Art: "Icarus Phones the Myth in" by Sean M. Foster
Nonfiction: "Crimson Tide" by Sarah Elizabeth Turner
Karenia brevis: a deceptively beautiful name for a dinoflagellate alga so toxic it disorients turtles, causing them to drown—60 in one month—and is implicated in the death of a whale shark that washed up on shore. Fish, dolphins, manatees—all have ingested the plant’s brevetoxins and died.
The name “red tide” feels deceptive: the algae often bloom rusty brown, like dried blood; in images, the water filled with bodies looks murky to me. Blooms—such a lovely word again, and I’m lost in fragrant flowers unfurling, spreading petals, a widespread opening. A pregnant belly swelling. This bloom, these algae, is a barrier. Baby turtles that must crawl through sand, scuttling past seagulls to reach the ocean, now face an added obstacle: will their yolk-sac nourishment tide them over to open water? Will they succumb to the fatigue and hunger, swallowing the dinoflagellate down like communion wafers, first food since hatching by the dozens on the beach?
And what of the algae that took down a whale shark? It aerosolizes, impacting those with respiratory conditions, exacerbating asthma. Dino-soaring. Do whale sharks wheeze?
Whale sharks, referred to in an article I read as “filter feeding, gentle giants,” are more harmful to krill and fish eggs than humans. A smattering of white spots on their blue backside reminds me of the stars. Don’t they deserve a seat in heaven, too? In the post-climate change landscape, will it only be invasive species and weeds? Aren’t humans the most invasive species?
A friend once told me he found it strange that to make a person you have to go inside another person and put them there. If you believe life begins at conception, do you exchange bank account information with your bodily fluids? Hetero-sexual partners are guilty until proven impotent. A period is the end of a life sentence.
In the movie Clueless, the main character makes reference to her period as “surfing the crimson wave.” There are no surfers on the red tides now; red states want to regulate who gets to regulate their cycles. Alabama’s crimson tide will have a new meaning. Florida, Texas, Oklahoma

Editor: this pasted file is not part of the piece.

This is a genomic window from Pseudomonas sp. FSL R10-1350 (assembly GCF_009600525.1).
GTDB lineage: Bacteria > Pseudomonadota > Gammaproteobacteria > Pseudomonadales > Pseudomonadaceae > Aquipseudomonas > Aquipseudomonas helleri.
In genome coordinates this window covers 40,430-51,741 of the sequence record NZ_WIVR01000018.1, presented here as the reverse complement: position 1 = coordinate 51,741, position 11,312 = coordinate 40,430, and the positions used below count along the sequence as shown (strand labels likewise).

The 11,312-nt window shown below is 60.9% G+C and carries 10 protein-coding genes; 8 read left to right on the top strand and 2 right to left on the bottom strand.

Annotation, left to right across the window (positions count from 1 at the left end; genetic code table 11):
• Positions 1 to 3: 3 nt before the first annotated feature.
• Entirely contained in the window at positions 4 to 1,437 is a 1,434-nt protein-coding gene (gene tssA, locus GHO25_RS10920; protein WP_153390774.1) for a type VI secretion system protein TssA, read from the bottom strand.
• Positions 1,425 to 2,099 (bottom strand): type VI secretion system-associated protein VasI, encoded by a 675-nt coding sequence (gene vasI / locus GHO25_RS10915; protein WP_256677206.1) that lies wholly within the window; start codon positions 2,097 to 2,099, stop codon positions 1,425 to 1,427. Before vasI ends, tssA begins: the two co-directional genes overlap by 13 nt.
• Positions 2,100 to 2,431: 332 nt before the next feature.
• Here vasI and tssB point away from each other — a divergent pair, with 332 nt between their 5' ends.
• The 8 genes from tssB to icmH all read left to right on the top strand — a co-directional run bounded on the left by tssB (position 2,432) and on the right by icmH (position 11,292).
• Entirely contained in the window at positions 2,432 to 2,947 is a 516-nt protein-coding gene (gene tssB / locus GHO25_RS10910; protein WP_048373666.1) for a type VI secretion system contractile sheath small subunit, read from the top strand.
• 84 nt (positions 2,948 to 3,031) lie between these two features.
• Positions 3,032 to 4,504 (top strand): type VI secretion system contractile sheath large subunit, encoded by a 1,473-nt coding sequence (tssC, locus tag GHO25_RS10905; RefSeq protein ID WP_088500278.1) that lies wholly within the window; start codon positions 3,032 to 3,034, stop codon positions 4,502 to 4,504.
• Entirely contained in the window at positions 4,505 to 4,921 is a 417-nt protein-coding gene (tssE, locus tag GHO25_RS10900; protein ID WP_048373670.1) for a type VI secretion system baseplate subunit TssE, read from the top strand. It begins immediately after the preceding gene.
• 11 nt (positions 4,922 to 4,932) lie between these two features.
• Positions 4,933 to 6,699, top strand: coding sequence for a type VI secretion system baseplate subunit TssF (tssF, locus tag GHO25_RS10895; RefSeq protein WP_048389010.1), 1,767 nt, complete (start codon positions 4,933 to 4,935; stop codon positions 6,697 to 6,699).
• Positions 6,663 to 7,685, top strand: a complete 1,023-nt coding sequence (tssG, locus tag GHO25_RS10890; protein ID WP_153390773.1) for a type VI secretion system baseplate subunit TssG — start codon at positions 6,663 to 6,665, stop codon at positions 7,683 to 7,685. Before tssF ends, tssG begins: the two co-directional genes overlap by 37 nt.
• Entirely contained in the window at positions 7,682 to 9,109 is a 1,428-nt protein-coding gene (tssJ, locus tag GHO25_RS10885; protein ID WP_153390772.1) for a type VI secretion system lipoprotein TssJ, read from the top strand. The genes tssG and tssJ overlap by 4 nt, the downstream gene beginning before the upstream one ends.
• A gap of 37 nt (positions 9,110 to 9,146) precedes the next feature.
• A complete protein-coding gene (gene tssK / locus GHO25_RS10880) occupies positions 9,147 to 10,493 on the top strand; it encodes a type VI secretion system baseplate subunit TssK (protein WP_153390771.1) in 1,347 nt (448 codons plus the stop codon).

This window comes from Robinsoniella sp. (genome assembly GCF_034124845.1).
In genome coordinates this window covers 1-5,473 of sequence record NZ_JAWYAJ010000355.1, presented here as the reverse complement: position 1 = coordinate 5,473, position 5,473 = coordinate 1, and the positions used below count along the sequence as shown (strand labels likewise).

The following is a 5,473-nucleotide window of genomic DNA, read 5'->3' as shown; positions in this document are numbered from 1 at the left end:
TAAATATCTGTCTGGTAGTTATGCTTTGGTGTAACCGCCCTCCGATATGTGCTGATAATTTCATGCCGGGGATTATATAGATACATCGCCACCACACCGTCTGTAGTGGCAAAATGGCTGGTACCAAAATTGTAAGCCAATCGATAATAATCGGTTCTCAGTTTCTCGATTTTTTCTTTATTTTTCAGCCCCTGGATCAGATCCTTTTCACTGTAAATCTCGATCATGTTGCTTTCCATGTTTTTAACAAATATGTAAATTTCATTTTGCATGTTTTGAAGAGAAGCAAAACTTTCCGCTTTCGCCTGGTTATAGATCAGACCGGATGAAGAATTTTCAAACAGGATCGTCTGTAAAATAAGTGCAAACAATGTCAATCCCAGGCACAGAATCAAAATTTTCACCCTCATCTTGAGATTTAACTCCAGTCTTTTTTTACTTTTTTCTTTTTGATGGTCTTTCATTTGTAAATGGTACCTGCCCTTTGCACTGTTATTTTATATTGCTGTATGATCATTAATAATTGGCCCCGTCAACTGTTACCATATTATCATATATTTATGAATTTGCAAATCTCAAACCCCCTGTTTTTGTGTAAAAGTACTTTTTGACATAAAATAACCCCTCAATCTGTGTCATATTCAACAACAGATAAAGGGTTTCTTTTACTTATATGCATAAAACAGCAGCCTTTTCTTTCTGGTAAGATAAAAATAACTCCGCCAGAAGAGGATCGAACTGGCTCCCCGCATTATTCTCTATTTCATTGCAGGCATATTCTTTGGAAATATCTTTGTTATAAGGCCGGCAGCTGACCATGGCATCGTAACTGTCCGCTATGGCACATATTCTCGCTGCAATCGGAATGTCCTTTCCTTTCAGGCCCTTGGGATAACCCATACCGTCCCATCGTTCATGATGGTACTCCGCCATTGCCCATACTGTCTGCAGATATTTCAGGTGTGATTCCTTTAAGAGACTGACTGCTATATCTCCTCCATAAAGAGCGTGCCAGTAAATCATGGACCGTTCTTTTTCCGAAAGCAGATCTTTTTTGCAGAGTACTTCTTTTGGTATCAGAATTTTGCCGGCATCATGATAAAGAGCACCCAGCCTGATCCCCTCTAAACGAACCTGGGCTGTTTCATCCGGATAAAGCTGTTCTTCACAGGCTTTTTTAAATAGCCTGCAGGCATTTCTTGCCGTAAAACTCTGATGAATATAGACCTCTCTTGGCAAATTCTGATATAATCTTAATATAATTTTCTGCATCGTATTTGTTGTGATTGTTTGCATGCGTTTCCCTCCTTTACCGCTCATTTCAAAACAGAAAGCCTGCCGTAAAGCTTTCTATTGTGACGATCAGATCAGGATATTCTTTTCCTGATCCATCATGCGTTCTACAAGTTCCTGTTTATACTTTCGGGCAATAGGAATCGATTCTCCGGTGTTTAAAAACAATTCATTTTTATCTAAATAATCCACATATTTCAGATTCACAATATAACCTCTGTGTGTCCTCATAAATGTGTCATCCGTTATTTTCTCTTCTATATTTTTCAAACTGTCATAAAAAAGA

arguing I should have more agency over my body than a corpse sucks the life out of me. But this is forced life into. Into being. Into bodies.
A senator in Montana recently compared sea turtles to fetuses, intimating that conservation efforts are focused too much on wildlife and not womb-life, seemingly ignorant of the fact that people are not endangered, and turtles aren’t encumbered by their embryos. Besides: overpopulation accelerates climate change; the seas are dying. But we must save this mass of cells, not that one.
A weed is an unwanted flower; a fetus cannot live without a host.
I went on the pill years before I ever had sex, not as birth control but to stem a blossoming in my abdomen. After several heavy periods in a row and abnormal pain on my left side, I received a diagnosis: ovarian cyst. Something growing where it shouldn’t be. The periodic pelvic ultrasounds were almost worse than the cyst. I had to drink a quart of water and wait for someone to press on my swollen bladder. One of the technicians yelled at me for being gassy, obscuring the picture; I told her it felt like I would pee my pants. “You won’t,” she snapped. I cried in the bathroom when she finally let me relieve myself. Care is sometimes an afterthought of healthcare. Is it too much to ask for bodily autonomy?
Using the pill would also help my adult-onset acne and, when I eventually did have sex, prevent unwanted pregnancy. The same time President Obama made birth control free for those with insurance, I attended graduate school full-time and worked 25 hours a week at a job without benefits. I went to Planned Parenthood for a refill, red burgeoning up my neck, a burning shame though I had done nothing wrong, save possess female reproductive parts.
In my progressive town in a blue state, no one shouted at me or waved a sign.
A writing classmate once described his wife’s period as a “menstrual Katrina.” My uterus, an ocean. Sometimes it feels that way; both feel the tug of the moon, suffer the whims of red states.
Under a microscope, some dinoflagellates resemble a four-leaf clover, some an acorn. Or a golf ball, with its pockmarks. Or an ovary. A flower is the female reproductive part of a plant, after all, but these algae reproduce asexually: cells dividing exponentially. During periods of unfavorable conditions they go dormant, form what’s called a resting cyst. Cyst, seed, flower or weed—who gets to decide?
Red tide, blue wave. Red again? The algae swell and swallow the beach. The waters warm, and rise.
Published February 13th 2023
Sarah Elizabeth Turner‘s work has appeared in Water~Stone Review, Sleet, Versus, the Under Review, and Prairie Gold: An Anthology of the American Heartland. You can also find archived work at sarahinsmalldoses.wordpress.com, where she writes nonfiction with a humorous tilt.
Sean M. Foster carries mail in Hamilton, Ohio when it is light and at times, when it is dark. He uses writing as a lens to listen. An unpublished poet, he hopes his work can some day find a home on the printed page. In 2022, he wrote something every day. In 2023, he has begun publishing on a small substack called typaphobe. The work shown is one of a series of collages he has been making alongside and inspired by his writing. His wife, daughter, boxer, and himself live outside Cincinnati.